Songs have a remarkable capacity to speak into a range of specific contexts. In doing so, their meaning can be completely transfigured. Sometimes it’s a conscious re-application, someone uplifting the music or melody and applying it to a different purpose. Take the melody of the British National Anthem, for example. Originally it was probably a sixteenth century plainsong or chant. Later, Purcell and Handel borrowed the tune and Purcell used it in association with the words “God save the King”. We know the words and music were sung together at the Drury Lane Theatre in 1745 as a patriotic response to the Scottish Jacobite victory over George II’s soldiers at the Battle of Prestopans. On that occasion it included this verse:
May the sedition hush, and like a torrent rush,
Rebellious Scots to crush, God save the King!”
Strangely, it seems the Jacobites themselves used the tune as a drinking song at the same time. Beethoven also wrote piano variations on the tune in 1804, possibly free of political sentiment. Even today the melody provides the tune to other nations’ patriotic songs including the United States’ “My Country, ‘Tis of Thee”.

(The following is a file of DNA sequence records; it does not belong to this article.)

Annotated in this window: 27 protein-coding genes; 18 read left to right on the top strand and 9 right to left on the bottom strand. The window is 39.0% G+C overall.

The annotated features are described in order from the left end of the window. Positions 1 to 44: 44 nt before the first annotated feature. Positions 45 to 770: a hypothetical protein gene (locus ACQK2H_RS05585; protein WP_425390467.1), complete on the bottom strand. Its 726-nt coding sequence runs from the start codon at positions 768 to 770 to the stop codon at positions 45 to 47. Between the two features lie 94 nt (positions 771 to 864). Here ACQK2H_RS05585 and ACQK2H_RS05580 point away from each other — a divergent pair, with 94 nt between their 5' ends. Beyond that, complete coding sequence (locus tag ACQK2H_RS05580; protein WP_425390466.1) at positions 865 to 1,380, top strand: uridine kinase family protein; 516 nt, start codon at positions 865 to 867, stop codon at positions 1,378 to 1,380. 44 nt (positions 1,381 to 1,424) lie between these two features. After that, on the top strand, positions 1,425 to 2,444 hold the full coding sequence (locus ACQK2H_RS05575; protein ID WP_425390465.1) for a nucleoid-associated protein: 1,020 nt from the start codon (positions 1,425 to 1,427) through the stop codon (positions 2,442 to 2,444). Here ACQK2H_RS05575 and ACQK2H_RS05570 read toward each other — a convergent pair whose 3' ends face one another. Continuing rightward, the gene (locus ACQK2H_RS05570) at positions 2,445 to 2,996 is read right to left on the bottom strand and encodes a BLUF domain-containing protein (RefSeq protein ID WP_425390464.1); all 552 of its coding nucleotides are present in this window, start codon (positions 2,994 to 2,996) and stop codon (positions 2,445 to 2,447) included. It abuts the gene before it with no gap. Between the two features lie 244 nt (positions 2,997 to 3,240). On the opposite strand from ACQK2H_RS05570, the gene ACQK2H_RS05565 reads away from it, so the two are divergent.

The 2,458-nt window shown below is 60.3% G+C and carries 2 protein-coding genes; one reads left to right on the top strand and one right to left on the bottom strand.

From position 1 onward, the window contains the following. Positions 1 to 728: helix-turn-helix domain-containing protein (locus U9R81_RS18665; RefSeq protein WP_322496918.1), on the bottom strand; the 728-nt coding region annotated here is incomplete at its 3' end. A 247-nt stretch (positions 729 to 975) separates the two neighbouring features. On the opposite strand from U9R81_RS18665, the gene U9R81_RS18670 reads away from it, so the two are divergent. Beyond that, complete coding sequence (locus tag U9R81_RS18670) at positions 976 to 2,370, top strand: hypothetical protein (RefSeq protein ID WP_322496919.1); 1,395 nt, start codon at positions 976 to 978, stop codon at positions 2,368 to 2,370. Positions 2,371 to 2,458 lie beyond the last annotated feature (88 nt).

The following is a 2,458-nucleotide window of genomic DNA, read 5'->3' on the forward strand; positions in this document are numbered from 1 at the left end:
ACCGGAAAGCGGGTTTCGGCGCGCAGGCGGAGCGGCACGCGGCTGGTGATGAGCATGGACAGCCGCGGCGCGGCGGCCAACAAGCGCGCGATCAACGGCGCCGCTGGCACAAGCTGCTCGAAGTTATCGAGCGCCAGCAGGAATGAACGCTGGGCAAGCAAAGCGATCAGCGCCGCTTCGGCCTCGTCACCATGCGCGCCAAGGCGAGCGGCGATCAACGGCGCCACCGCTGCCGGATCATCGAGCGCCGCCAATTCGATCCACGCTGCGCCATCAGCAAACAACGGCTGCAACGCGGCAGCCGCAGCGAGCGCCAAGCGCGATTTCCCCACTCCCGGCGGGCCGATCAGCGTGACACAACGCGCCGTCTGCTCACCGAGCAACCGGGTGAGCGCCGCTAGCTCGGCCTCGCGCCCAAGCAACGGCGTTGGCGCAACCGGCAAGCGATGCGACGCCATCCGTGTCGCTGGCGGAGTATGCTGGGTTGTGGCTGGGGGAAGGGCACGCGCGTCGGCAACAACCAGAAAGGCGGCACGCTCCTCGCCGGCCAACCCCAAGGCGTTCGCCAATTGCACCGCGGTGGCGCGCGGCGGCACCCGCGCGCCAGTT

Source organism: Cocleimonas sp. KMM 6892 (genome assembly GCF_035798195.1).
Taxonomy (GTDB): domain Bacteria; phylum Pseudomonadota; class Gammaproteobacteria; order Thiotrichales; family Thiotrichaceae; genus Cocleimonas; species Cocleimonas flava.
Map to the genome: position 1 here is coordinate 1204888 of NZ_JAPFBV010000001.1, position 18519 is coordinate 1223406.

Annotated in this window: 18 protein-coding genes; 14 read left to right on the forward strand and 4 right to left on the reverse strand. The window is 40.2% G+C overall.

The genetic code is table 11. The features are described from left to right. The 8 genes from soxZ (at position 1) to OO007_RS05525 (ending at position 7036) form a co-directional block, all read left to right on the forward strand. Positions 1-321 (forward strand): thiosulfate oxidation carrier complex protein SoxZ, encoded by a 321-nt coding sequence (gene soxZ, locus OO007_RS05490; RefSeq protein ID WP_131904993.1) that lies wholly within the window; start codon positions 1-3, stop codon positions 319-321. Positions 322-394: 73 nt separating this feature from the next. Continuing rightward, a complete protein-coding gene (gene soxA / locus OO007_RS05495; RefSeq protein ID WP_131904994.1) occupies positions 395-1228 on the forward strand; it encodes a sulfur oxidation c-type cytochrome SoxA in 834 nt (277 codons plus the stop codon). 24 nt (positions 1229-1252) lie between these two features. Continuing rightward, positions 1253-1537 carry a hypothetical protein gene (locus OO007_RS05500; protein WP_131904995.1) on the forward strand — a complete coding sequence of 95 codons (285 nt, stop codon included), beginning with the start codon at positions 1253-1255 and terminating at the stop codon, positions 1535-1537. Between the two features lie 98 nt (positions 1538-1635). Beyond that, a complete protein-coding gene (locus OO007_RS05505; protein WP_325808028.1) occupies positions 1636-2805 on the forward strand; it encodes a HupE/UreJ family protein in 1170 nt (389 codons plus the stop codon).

Sometimes this transfiguration of melody or lyric can happen simply by accident or historical happenstance. In the days before Covid-19 took over our lives, when Corona meant a cold beer with a slice of lemon tucked in the top, we went to see Kate Tempest at the Festival of the Arts. To be honest, we knew practically nothing about her. She was billed as a spoken word and hip hop artist, a rapper, a poet, novelist and playwright. But that gave so much to go on we had no idea what to expect. It turned out her show was a dynamic and relentless waterfall of words that nailed a world of contemporary angst while still offering a glimpse of a positive future.